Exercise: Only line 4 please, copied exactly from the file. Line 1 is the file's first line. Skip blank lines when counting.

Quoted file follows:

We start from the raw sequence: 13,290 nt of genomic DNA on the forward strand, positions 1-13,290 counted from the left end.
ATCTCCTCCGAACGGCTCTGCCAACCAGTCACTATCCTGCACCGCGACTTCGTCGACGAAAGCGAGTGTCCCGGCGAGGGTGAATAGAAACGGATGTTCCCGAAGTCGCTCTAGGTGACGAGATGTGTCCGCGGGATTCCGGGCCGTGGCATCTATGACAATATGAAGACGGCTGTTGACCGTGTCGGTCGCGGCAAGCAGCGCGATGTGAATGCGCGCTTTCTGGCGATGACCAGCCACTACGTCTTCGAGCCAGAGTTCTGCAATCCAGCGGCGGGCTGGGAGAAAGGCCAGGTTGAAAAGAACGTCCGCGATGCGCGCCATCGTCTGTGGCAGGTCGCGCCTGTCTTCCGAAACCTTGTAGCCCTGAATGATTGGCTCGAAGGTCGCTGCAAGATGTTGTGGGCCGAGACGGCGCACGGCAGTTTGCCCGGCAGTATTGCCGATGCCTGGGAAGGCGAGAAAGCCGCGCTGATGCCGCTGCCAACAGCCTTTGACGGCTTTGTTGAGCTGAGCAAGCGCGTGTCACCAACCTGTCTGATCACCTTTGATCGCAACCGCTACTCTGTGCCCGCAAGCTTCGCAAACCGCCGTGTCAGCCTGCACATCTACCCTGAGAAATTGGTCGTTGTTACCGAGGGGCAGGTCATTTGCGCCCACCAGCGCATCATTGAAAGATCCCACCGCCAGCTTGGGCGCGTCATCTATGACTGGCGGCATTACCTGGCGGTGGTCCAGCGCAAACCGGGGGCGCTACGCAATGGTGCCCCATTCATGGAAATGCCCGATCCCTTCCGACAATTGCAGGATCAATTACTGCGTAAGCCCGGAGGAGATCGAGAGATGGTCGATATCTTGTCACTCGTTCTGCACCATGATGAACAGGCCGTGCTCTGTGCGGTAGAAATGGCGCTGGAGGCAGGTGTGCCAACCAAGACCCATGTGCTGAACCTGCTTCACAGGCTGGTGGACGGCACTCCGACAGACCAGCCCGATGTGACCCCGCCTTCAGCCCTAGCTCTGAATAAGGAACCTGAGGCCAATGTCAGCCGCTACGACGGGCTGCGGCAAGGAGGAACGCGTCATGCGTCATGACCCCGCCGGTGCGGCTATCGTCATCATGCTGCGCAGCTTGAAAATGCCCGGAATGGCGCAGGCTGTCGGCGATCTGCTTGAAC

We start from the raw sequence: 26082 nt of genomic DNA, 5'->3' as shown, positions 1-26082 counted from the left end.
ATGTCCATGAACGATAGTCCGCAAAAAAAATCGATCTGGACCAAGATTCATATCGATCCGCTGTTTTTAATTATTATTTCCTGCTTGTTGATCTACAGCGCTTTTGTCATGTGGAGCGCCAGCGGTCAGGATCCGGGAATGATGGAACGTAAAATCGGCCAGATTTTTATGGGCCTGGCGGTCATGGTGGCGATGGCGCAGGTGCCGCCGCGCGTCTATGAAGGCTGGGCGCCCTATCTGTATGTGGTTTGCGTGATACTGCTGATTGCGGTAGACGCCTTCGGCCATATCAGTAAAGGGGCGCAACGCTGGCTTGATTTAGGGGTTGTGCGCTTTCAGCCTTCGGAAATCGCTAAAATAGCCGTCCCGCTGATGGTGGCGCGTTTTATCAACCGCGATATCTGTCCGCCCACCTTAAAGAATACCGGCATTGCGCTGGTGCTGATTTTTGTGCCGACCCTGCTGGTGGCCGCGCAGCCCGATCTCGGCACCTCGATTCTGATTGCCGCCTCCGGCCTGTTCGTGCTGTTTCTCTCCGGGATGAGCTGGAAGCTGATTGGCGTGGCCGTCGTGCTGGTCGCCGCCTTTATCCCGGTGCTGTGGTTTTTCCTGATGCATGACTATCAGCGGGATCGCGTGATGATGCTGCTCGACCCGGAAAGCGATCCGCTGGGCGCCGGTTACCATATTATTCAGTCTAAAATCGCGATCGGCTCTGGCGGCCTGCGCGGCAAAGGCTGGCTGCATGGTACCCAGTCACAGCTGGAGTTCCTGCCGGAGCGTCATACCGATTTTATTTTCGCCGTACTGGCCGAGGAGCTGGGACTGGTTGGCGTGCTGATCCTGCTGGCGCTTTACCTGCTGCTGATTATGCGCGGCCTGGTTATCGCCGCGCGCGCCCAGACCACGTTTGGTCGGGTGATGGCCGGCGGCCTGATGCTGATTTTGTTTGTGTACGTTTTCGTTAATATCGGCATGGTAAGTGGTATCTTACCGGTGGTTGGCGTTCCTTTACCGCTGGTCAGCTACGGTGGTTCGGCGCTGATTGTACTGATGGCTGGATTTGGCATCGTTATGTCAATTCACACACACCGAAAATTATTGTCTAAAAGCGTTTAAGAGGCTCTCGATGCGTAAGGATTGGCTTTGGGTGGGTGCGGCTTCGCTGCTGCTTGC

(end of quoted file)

ATGTCCATGAACGATAGTCCGCAAAAAAAATCGATCTGGACCAAGATTCATATCGATCCGCTGTTTTTAATTATTATTTCCTGCTTGTTGATCTACAGCGCTTTTGTCATGTGGAGCGCCAGCGGTCAGGATCCGGGAATGATGGAACGTAAAATCGGCCAGATTTTTATGGGCCTGGCGGTCATGGTGGCGATGGCGCAGGTGCCGCCGCGCGTCTATGAAGGCTGGGCGCCCTATCTGTATGTGGTTTGCGTGATACTGCTGATTGCGGTAGACGCCTTCGGCCATATCAGTAAAGGGGCGCAACGCTGGCTTGATTTAGGGGTTGTGCGCTTTCAGCCTTCGGAAATCGCTAAAATAGCCGTCCCGCTGATGGTGGCGCGTTTTATCAACCGCGATATCTGTCCGCCCACCTTAAAGAATACCGGCATTGCGCTGGTGCTGATTTTTGTGCCGACCCTGCTGGTGGCCGCGCAGCCCGATCTCGGCACCTCGATTCTGATTGCCGCCTCCGGCCTGTTCGTGCTGTTTCTCTCCGGGATGAGCTGGAAGCTGATTGGCGTGGCCGTCGTGCTGGTCGCCGCCTTTATCCCGGTGCTGTGGTTTTTCCTGATGCATGACTATCAGCGGGATCGCGTGATGATGCTGCTCGACCCGGAAAGCGATCCGCTGGGCGCCGGTTACCATATTATTCAGTCTAAAATCGCGATCGGCTCTGGCGGCCTGCGCGGCAAAGGCTGGCTGCATGGTACCCAGTCACAGCTGGAGTTCCTGCCGGAGCGTCATACCGATTTTATTTTCGCCGTACTGGCCGAGGAGCTGGGACTGGTTGGCGTGCTGATCCTGCTGGCGCTTTACCTGCTGCTGATTATGCGCGGCCTGGTTATCGCCGCGCGCGCCCAGACCACGTTTGGTCGGGTGATGGCCGGCGGCCTGATGCTGATTTTGTTTGTGTACGTTTTCGTTAATATCGGCATGGTAAGTGGTATCTTACCGGTGGTTGGCGTTCCTTTACCGCTGGTCAGCTACGGTGGTTCGGCGCTGATTGTACTGATGGCTGGATTTGGCATCGTTATGTCAATTCACACACACCGAAAATTATTGTCTAAAAGCGTTTAAGAGGCTCTCGATGCGTAAGGATTGGCTTTGGGTGGGTGCGGCTTCGCTGCTGCTTGC